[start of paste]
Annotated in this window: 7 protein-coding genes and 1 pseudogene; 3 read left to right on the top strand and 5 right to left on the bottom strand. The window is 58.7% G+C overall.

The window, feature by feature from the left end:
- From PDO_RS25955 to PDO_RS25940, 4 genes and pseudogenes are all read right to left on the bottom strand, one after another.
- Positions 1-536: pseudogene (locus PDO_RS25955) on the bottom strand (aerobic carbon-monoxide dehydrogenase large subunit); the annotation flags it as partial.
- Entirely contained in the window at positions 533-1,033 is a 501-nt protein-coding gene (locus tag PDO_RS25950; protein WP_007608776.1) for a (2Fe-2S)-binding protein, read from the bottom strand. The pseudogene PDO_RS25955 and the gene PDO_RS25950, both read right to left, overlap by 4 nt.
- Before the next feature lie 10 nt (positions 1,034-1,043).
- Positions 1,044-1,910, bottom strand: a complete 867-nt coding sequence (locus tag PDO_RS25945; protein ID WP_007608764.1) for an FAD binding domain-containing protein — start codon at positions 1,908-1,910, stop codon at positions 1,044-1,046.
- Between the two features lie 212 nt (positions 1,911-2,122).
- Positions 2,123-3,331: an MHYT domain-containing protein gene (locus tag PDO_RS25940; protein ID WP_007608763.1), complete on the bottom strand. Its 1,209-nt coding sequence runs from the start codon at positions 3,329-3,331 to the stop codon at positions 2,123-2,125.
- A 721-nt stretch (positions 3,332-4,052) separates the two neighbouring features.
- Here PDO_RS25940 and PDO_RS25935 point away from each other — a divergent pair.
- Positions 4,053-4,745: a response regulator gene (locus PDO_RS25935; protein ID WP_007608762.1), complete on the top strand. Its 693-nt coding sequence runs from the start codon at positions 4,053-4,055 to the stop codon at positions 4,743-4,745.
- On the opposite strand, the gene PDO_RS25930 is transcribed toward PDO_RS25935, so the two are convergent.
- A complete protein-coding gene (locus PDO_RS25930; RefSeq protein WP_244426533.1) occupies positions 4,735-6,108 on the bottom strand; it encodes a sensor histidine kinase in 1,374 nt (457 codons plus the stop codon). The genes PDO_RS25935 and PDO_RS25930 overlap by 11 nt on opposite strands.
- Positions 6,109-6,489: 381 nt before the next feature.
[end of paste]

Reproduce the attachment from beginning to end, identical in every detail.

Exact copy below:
Annotated in this window: 7 protein-coding genes and 1 pseudogene; 3 read left to right on the top strand and 5 right to left on the bottom strand. The window is 58.7% G+C overall.

The window, feature by feature from the left end:
- From PDO_RS25955 to PDO_RS25940, 4 genes and pseudogenes are all read right to left on the bottom strand, one after another.
- Positions 1-536: pseudogene (locus PDO_RS25955) on the bottom strand (aerobic carbon-monoxide dehydrogenase large subunit); the annotation flags it as partial.
- Entirely contained in the window at positions 533-1,033 is a 501-nt protein-coding gene (locus tag PDO_RS25950; protein WP_007608776.1) for a (2Fe-2S)-binding protein, read from the bottom strand. The pseudogene PDO_RS25955 and the gene PDO_RS25950, both read right to left, overlap by 4 nt.
- Before the next feature lie 10 nt (positions 1,034-1,043).
- Positions 1,044-1,910, bottom strand: a complete 867-nt coding sequence (locus tag PDO_RS25945; protein ID WP_007608764.1) for an FAD binding domain-containing protein — start codon at positions 1,908-1,910, stop codon at positions 1,044-1,046.
- Between the two features lie 212 nt (positions 1,911-2,122).
- Positions 2,123-3,331: an MHYT domain-containing protein gene (locus tag PDO_RS25940; protein ID WP_007608763.1), complete on the bottom strand. Its 1,209-nt coding sequence runs from the start codon at positions 3,329-3,331 to the stop codon at positions 2,123-2,125.
- A 721-nt stretch (positions 3,332-4,052) separates the two neighbouring features.
- Here PDO_RS25940 and PDO_RS25935 point away from each other — a divergent pair.
- Positions 4,053-4,745: a response regulator gene (locus PDO_RS25935; protein ID WP_007608762.1), complete on the top strand. Its 693-nt coding sequence runs from the start codon at positions 4,053-4,055 to the stop codon at positions 4,743-4,745.
- On the opposite strand, the gene PDO_RS25930 is transcribed toward PDO_RS25935, so the two are convergent.
- A complete protein-coding gene (locus PDO_RS25930; RefSeq protein WP_244426533.1) occupies positions 4,735-6,108 on the bottom strand; it encodes a sensor histidine kinase in 1,374 nt (457 codons plus the stop codon). The genes PDO_RS25935 and PDO_RS25930 overlap by 11 nt on opposite strands.
- Positions 6,109-6,489: 381 nt before the next feature.